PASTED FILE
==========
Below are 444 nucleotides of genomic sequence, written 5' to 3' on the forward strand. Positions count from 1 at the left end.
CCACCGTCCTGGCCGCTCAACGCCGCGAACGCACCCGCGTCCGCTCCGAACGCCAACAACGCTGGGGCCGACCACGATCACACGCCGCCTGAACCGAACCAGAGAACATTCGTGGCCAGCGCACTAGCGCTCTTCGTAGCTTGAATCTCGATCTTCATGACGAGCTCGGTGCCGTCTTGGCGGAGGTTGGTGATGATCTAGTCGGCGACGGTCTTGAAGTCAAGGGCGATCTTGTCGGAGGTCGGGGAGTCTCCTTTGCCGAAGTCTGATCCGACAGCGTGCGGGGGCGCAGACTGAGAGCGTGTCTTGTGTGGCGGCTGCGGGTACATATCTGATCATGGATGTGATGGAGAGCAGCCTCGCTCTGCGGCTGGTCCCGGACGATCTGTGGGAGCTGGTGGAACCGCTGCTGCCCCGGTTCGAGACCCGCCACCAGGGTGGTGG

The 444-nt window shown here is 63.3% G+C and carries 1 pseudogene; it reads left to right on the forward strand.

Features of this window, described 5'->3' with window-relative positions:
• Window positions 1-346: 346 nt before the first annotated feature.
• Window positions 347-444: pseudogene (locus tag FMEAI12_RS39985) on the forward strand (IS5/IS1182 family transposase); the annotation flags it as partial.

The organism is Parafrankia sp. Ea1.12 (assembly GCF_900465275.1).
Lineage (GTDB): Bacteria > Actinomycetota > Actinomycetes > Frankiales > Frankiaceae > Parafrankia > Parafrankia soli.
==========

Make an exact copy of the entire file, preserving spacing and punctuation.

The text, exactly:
Below are 444 nucleotides of genomic sequence, written 5' to 3' on the forward strand. Positions count from 1 at the left end.
CCACCGTCCTGGCCGCTCAACGCCGCGAACGCACCCGCGTCCGCTCCGAACGCCAACAACGCTGGGGCCGACCACGATCACACGCCGCCTGAACCGAACCAGAGAACATTCGTGGCCAGCGCACTAGCGCTCTTCGTAGCTTGAATCTCGATCTTCATGACGAGCTCGGTGCCGTCTTGGCGGAGGTTGGTGATGATCTAGTCGGCGACGGTCTTGAAGTCAAGGGCGATCTTGTCGGAGGTCGGGGAGTCTCCTTTGCCGAAGTCTGATCCGACAGCGTGCGGGGGCGCAGACTGAGAGCGTGTCTTGTGTGGCGGCTGCGGGTACATATCTGATCATGGATGTGATGGAGAGCAGCCTCGCTCTGCGGCTGGTCCCGGACGATCTGTGGGAGCTGGTGGAACCGCTGCTGCCCCGGTTCGAGACCCGCCACCAGGGTGGTGG

The 444-nt window shown here is 63.3% G+C and carries 1 pseudogene; it reads left to right on the forward strand.

Features of this window, described 5'->3' with window-relative positions:
• Window positions 1-346: 346 nt before the first annotated feature.
• Window positions 347-444: pseudogene (locus tag FMEAI12_RS39985) on the forward strand (IS5/IS1182 family transposase); the annotation flags it as partial.

The organism is Parafrankia sp. Ea1.12 (assembly GCF_900465275.1).
Lineage (GTDB): Bacteria > Actinomycetota > Actinomycetes > Frankiales > Frankiaceae > Parafrankia > Parafrankia soli.